Small Business. Big Data.

July 24th, 2013

How small business can leverage data to improve their business.

For years, large companies have had dedicated business intelligence departments to crunch data and glean insights that can help them maximize sales and optimize operations. But, for small businesses, working with big data has been out of reach, because it was simply too complex and too costly. However, the growth of cloud-based technology, better and faster data processing, and easier access to online information means there are now a variety of affordable tools available for small businesses.

The problem is figuring out where to start. We suggest starting with collecting and analyzing your own customer data.

Each and every time a customer interacts with your business, he or she leaves behind a vast amount of data. By capturing this information, you can use it to better understand your customers, put those insights to work and improve your business.

Here are three basic sets of data you can capture and use to analyze your customers.

 

Who are your customers

You can use data tools to capture and understand your best or ideal customers, including gender, age, income, purchase patterns, lifestyle and more. Create a list of your frequent customers and try to identify shared commonalities, such as geography, business size, or perhaps day of purchase. This can help you identify traits and help you target your marketing more effectively.

Tip: Once you have identified your key customers, use Experian’s Clone My Customer tool to build a list of top prospects based on the traits of your best customers. You simply upload a spreadsheet with information about your top 100 customers (address, gender, business, etc.) and the geo-location you wish to target. Experian will return a list of names and addresses of prospects that look like these top 100 customers.

What your customers say

Sentiment tracking is a popular tool used to examine the online, social activity involving your company. It allows you to analyze public conversations about your business by harvesting data from social sources, such as Twitter and Facebook. This is important because it helps you uncover the aspects of services, products or operations that can be improved.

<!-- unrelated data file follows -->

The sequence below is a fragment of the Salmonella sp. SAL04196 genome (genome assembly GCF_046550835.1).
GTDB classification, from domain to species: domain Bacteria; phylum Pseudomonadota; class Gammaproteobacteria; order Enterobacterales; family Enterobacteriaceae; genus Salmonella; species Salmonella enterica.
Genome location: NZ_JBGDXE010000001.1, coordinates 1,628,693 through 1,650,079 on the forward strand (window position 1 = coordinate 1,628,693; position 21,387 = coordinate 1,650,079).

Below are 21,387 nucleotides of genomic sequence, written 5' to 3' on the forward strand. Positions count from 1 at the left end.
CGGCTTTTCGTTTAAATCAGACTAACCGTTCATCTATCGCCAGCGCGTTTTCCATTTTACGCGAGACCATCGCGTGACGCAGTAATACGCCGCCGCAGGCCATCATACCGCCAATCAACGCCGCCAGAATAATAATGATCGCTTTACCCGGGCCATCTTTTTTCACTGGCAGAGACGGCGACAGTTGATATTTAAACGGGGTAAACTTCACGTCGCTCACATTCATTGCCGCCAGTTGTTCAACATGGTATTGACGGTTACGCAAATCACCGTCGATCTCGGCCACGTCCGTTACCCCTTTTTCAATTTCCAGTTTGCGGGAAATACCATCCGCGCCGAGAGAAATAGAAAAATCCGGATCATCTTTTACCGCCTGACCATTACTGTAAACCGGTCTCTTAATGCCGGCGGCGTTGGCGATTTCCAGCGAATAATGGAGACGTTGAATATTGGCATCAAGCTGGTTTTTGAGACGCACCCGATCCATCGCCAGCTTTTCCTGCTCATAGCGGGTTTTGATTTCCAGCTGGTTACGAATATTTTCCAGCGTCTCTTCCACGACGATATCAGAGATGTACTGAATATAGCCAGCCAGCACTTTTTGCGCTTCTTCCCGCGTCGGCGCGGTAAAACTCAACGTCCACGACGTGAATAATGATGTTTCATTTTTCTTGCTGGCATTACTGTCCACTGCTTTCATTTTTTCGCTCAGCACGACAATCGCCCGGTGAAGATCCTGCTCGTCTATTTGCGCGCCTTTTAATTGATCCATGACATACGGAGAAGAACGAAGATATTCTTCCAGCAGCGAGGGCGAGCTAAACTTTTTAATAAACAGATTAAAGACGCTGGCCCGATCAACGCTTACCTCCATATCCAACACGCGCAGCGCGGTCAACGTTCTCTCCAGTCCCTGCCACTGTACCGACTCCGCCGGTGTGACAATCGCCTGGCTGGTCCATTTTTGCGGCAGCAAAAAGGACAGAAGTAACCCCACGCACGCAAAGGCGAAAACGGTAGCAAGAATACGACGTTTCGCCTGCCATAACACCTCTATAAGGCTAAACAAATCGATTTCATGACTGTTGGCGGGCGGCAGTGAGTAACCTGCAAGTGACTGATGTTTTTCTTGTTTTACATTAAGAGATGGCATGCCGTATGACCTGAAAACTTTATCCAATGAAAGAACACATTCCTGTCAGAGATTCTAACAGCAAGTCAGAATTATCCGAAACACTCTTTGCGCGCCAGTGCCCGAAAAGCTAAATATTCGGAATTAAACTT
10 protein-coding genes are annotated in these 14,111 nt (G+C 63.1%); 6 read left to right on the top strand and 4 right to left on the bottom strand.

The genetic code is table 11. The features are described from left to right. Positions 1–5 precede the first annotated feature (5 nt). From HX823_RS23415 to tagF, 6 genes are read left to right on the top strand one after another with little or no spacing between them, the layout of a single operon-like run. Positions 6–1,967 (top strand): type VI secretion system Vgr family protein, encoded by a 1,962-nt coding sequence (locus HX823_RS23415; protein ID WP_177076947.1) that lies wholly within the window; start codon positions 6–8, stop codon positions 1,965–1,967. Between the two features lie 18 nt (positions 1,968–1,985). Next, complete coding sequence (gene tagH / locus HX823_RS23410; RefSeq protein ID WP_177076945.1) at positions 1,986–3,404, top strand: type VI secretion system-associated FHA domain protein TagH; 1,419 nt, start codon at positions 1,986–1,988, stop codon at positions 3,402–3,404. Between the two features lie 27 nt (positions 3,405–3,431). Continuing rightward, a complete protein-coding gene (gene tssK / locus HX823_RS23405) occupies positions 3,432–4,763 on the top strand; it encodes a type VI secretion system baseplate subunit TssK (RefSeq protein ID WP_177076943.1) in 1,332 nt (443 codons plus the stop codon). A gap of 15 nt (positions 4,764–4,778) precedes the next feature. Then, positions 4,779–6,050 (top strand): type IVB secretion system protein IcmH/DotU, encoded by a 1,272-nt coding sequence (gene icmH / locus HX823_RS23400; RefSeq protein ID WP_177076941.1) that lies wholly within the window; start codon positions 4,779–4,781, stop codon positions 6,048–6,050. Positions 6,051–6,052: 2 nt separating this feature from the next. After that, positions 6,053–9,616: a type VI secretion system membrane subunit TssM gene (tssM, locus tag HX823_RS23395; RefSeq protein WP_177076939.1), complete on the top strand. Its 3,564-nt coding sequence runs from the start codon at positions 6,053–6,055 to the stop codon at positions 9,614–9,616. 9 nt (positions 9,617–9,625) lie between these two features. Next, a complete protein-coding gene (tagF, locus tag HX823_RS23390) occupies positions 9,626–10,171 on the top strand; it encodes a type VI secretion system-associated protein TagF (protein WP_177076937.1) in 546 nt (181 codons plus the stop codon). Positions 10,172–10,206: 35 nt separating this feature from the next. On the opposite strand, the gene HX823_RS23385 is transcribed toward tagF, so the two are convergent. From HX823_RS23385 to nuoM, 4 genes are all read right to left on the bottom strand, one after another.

Tip: Sprout Social is a paid subscription with an online tool that lets you listen and analyze social sentiment. It also allows you to monitor your competitors and target new customers through the discovery tools. If you require less analysis, Social Mention is a free tool that tracks mentions of your business, and emails you the results. Also make use of platform-specific tools, such as Facebook’s Insights platform and Twitalyzer for Twitter. Both provide details on engagement, comments and interactions between you and your customers.

What your customers do

By tracking how customers interact with your website, you can determine most frequently accessed pages, least visited pages, and what drives the most traffic to your site, as well as determine if you have any bottlenecks—components or resources that are limiting the capabilities and success of your company.

Tip: Sprout Social is a paid subscription with an online tool that lets you listen and analyze social sentiment. It also allows you to monitor your competitors and target new customers through the discovery tools. If you require less analysis, Social Mention is a free tool that tracks mentions of your business, and emails you the results. Also make use of platform-specific tools, such as Facebook’s Insights platform and Twitalyzer for Twitter. Both provide details on engagement, comments and interactions between you and your customers.

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